**Basic Theory:**

The
binary incrementer increases the value stored in a register by ‘1’. For this,
it simply adds ‘1’ to the existing value stored in a register. It is made by
cascading ‘n’ half adders for ‘n’ number of bits i.e. the storage capacity of
the register to be incremented. Hence, a 4-bit binary incrementer requires 4
cascaded half adder circuits.

**Circuit Diagram:**

**Observed Values:**

Following
set of values were obtained in observation.

1. 0011 => 0100

2. 1010 => 1011

3. 1101 => 1110

4. 0010 => 0011

5. 1111 => 0000; Cout = 1

1. 0011 => 0100

2. 1010 => 1011

3. 1101 => 1110

4. 0010 => 0011

5. 1111 => 0000; Cout = 1

**Reference:**

Gamezero.com
(n.d.), Designing and Building our 4-bit Addition Engine,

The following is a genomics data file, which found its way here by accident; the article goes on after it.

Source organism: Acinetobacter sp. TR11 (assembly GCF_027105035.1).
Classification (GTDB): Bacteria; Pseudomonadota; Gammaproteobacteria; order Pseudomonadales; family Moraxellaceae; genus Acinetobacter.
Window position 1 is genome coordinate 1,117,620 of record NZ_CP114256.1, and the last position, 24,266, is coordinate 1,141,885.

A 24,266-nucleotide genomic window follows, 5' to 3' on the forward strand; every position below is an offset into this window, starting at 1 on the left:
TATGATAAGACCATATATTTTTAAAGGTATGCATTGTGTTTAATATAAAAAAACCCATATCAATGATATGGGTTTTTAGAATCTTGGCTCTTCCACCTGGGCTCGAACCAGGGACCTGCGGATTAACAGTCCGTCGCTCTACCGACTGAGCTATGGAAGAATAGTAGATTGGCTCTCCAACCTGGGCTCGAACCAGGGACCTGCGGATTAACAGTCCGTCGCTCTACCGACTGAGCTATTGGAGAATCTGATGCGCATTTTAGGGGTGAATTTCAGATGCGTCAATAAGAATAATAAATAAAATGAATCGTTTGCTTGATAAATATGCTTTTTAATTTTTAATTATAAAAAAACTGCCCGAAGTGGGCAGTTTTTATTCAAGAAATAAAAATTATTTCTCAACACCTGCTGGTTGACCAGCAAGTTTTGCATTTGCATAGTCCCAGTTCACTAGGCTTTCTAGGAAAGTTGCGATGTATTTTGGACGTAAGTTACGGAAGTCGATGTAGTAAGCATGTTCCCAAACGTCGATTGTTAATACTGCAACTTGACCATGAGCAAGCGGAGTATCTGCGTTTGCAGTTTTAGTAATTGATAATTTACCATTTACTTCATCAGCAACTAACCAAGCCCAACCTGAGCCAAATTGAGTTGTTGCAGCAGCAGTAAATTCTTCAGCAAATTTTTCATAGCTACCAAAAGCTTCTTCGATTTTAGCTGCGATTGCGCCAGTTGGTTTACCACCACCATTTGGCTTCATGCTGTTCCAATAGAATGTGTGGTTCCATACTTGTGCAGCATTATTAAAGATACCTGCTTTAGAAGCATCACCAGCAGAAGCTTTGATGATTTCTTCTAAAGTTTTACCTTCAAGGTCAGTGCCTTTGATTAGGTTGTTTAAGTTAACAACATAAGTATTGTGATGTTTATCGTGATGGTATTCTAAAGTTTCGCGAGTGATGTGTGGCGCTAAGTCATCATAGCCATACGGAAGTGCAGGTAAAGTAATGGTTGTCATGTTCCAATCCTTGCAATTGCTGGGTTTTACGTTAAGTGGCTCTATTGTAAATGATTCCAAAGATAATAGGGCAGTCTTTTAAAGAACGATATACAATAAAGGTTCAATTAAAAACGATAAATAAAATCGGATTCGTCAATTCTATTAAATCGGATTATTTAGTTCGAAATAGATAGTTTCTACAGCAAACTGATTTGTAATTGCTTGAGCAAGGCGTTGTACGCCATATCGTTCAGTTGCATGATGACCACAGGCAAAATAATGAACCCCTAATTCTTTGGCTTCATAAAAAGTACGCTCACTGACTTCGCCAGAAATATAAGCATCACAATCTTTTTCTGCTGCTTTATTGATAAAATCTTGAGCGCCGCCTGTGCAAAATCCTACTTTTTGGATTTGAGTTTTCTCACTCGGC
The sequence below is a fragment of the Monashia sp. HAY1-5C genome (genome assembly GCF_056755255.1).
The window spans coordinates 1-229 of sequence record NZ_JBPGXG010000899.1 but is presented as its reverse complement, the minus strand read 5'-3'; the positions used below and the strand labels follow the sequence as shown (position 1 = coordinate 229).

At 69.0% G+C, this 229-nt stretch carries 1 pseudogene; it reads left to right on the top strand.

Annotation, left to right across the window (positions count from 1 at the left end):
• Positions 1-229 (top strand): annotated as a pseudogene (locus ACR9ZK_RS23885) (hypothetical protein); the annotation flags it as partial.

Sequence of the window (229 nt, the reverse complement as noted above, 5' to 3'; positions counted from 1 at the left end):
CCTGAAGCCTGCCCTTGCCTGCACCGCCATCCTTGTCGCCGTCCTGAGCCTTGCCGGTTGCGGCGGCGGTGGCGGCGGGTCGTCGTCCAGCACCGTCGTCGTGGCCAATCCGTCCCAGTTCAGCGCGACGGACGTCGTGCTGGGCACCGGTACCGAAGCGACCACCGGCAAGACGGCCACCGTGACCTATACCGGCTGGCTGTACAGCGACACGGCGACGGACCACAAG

*Processor Design*, Accessed: February 15, 2013, Retrieved from: http://www.gamezero.com/team-0/articles/math_magic/micro/stage1.html
Please can you tell me that how can we design a 4 bit binary incrementer using full adder?

ReplyDeleteUsing a full adder is not necessary, as you can see it works perfectly with half-adders. But it is interesting to think about such an implementation. Full adder has two outputs, and a binary incrementer has just one. So, how will they be cascaded to produce a single output is the main question.

DeleteF.A consists of 3 inputs, A, B, carry_in .just give input to one of the two inputs(A or B) and let other number be zero. the carry_out part should be connected to the carry_in of the next F.A. give logic 1 to the carry_in of first half adder and you are good to go.

DeleteWhat are the A_ and I_ supposed to be? I know the far right line is the last output, and I am assuming that the logic high is just always 1.

ReplyDelete